I went and heard the ninth in C Major tonight at a concert played by the Polish National Radio Symphony Orchestra and it reminded me of what I once read about Schubert's "heavenly length" (although I think that referred to a piano sonata). Not one superfluous note despite it lasting a good hour. It was spellbinding throughout. If he had lived a full life he would surely have returned to the unfinished and made it into something equally "great" and then gone on to write goodness knows how many symphonies, giving us so many more works of genius. I've ordered the re-construction of his tenth played by Mackerras and it will interesting to see what to make of it. Of all the great composers who died young I believe we were robbed of the most in Schubert.
Anyway Mark, when you find your favourite unfinished let us know!
Mark, I'm not sure if there are some repeats noted in some "lengthy" performances, but, there are quite a few recordings where the first movement goes up to the 15 minute mark (Abbado, Nott) apart from the one you mentioned, while in some others the slow movement reaches almost the mark of 14 minutes.
For me, the issue is how convincing the performance can be regardless of the pace. Both Abbado and Nott are absolutely convincing and thrilling in their accounts and in brilliant recordings.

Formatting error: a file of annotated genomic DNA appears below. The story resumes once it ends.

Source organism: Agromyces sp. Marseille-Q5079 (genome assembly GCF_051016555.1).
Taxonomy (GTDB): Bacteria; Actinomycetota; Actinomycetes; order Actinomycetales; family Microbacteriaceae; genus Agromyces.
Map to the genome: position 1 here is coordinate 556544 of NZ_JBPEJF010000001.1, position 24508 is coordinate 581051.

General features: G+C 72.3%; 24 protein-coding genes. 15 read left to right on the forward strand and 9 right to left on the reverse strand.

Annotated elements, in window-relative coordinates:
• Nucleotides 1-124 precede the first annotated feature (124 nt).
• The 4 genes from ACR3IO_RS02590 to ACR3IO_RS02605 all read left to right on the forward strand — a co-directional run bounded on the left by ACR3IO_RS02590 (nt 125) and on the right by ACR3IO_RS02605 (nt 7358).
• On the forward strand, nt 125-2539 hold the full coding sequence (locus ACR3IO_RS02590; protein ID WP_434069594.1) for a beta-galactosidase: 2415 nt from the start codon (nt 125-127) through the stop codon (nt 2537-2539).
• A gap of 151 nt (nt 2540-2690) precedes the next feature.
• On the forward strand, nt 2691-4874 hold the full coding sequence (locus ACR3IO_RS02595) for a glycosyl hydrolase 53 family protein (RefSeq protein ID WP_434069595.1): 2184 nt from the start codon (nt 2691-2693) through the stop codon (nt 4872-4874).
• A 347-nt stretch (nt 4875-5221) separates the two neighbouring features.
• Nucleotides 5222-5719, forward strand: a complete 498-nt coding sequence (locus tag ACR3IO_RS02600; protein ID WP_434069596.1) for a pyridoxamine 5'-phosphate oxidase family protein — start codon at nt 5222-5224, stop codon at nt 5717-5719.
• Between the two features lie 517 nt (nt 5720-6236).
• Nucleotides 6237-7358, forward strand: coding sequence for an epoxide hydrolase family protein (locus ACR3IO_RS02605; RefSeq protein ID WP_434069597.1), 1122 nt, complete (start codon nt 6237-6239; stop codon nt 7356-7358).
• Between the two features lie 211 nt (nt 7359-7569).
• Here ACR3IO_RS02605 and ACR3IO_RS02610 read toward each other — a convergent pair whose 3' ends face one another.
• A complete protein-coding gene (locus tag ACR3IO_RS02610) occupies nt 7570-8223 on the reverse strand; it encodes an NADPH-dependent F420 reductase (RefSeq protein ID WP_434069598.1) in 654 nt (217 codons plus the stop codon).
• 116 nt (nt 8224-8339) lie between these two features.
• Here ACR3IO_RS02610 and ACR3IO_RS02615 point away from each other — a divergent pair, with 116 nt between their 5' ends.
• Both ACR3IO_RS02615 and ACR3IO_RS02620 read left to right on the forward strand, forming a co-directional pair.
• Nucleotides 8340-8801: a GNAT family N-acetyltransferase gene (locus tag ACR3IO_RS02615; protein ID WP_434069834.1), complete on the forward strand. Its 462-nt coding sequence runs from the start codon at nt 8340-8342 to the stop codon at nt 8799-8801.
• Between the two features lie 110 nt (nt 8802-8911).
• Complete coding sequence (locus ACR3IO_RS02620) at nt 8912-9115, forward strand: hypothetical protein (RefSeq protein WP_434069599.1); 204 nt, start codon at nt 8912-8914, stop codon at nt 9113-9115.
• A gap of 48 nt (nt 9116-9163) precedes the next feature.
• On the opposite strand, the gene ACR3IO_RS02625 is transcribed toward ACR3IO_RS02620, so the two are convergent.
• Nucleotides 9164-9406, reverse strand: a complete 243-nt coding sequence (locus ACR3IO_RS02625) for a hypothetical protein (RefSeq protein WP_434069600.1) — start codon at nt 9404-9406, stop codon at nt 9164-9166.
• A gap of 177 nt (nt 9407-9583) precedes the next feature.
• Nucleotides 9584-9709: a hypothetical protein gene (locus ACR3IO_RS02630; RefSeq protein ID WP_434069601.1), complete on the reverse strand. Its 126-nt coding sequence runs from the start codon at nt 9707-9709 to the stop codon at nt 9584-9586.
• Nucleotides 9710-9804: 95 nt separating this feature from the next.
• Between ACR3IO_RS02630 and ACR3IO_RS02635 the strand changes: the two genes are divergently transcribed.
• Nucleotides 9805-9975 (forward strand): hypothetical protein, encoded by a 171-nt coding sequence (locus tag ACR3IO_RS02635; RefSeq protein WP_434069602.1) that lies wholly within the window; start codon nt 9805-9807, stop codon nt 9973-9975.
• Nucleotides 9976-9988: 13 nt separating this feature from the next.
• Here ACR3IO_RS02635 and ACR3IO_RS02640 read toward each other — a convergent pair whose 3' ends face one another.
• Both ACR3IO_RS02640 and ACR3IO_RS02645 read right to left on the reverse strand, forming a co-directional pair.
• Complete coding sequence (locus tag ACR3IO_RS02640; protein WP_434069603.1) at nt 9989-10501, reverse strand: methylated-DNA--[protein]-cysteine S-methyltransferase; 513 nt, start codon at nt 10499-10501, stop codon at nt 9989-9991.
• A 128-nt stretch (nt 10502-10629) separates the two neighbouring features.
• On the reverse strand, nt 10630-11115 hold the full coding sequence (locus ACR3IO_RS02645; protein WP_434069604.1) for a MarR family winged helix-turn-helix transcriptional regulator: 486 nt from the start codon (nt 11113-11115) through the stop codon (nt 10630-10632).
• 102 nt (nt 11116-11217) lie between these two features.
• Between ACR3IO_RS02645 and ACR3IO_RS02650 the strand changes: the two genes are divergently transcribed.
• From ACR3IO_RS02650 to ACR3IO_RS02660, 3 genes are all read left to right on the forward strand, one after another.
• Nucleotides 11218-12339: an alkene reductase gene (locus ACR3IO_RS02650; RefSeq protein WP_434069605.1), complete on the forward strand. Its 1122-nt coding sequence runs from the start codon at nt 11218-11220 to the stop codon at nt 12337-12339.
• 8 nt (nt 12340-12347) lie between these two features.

By the way, Mark, the Karajan I meant is the second one on EMI (there is also an older one with Philharmonia on EMI of 1955) and not the old one on DG. You may try this one as well. It's less stormy than the first one, more polished and well recorded. It might fit in your perception of the work.
Encouraged by your latest posts, I spent some time testerday evening with the Schubert 8th. (or is it 7th?).
I listened to Klemperer right through, a dark, powerful performance, and then the first movement with Krips/VPO, slow and lyrical, and finally Böhm, who seems to me to get the balance just right! Of those three, Böhm omits the exposition repeat, the others take it.
Timings are interesting. Including those I have and consolidating with those you gave:
Knappertsbusch/ Bavarian 11'00"
Klemperer/Philharmonia 13'38" (so 10'23" without repeat)
Krips/Vienna PO 15'03"
Kubelik/Vienna PO 15'00"
As a guide, from Klemperer the unrepeated exposition lasts 3'15"
The outcome, which may surprise some, is that the two conductors renowned as 'slow-coaches' Klemperer and Knappertsbusch, turn in the fastest performances! If you are after brooding intensity perhaps you should try Klemperer.
Of course, timings are not everything, but an interesting little exercise!
Chris thankyou so much for doing that. You've saved me a little job today, though I don't have as many recordings of the unfinished as you do!
The Klemperer sounds like it might be right up my alley...
I suppose really it's a question of whether the tempi chosen by a conductor feel right. The Sinopoli one (and I can't find the record I must have lent it to someone at some point) struck me as too slow - it emphasised the lyricism rather than the tension.